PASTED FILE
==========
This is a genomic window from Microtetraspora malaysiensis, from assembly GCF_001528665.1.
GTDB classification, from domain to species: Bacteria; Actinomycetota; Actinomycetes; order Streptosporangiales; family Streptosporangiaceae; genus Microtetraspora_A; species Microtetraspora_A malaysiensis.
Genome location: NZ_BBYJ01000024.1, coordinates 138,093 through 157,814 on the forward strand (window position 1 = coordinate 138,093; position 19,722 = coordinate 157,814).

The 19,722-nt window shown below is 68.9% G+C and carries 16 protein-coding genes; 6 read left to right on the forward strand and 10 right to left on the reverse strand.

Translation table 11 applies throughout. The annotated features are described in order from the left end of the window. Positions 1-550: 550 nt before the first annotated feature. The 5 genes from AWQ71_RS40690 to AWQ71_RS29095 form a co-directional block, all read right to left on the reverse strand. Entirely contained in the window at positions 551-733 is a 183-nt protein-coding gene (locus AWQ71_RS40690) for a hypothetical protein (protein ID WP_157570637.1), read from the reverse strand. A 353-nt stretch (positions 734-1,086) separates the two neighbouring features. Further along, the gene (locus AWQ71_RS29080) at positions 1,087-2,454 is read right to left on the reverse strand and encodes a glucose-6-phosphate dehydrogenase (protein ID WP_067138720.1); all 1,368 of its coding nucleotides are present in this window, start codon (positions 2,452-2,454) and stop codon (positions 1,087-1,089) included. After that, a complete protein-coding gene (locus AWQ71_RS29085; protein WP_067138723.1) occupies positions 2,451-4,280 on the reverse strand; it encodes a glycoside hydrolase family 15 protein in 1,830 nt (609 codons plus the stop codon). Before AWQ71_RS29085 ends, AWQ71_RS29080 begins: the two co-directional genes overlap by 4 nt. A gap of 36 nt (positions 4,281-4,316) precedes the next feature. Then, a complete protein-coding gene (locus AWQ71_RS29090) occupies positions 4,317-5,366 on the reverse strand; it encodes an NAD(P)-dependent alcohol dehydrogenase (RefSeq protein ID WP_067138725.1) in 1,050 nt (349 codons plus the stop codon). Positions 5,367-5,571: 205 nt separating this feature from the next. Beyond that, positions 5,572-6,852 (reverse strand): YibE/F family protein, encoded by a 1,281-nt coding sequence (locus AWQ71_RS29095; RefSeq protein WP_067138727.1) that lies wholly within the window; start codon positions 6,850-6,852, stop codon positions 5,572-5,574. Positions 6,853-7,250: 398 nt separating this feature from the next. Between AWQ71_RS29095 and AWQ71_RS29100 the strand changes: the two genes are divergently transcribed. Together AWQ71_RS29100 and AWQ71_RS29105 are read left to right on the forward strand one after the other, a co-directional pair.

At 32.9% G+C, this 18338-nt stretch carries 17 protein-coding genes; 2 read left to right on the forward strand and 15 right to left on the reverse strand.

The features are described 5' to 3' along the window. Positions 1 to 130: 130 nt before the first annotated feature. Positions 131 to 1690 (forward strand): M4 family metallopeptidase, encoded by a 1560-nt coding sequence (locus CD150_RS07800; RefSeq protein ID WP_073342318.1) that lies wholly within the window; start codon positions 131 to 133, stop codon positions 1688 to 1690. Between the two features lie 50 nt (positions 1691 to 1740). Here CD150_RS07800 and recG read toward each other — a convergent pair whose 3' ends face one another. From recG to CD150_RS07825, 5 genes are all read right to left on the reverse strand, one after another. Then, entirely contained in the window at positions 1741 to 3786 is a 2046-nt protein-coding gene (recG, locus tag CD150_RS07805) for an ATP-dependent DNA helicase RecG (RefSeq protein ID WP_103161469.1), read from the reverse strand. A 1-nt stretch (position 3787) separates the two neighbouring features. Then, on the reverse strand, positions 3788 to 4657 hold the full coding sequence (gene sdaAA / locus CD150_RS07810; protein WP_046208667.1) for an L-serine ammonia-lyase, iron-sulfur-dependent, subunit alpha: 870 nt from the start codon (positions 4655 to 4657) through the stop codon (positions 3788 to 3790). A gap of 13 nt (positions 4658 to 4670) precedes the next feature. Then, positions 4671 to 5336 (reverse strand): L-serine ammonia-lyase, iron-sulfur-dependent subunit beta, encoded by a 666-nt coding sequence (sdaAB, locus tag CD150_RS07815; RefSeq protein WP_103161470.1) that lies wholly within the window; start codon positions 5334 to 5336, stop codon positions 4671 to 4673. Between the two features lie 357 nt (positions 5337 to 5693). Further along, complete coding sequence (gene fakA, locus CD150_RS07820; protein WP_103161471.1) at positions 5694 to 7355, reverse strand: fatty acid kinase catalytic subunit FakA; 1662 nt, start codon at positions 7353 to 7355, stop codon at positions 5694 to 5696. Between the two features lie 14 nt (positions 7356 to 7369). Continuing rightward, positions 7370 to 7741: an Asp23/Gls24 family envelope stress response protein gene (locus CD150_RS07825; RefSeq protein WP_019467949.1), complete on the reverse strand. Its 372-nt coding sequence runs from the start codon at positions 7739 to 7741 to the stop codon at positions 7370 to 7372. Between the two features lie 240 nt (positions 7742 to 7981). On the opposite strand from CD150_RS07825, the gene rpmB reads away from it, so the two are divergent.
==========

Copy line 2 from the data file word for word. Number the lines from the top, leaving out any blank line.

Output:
GTDB classification, from domain to species: Bacteria; Actinomycetota; Actinomycetes; order Streptosporangiales; family Streptosporangiaceae; genus Microtetraspora_A; species Microtetraspora_A malaysiensis.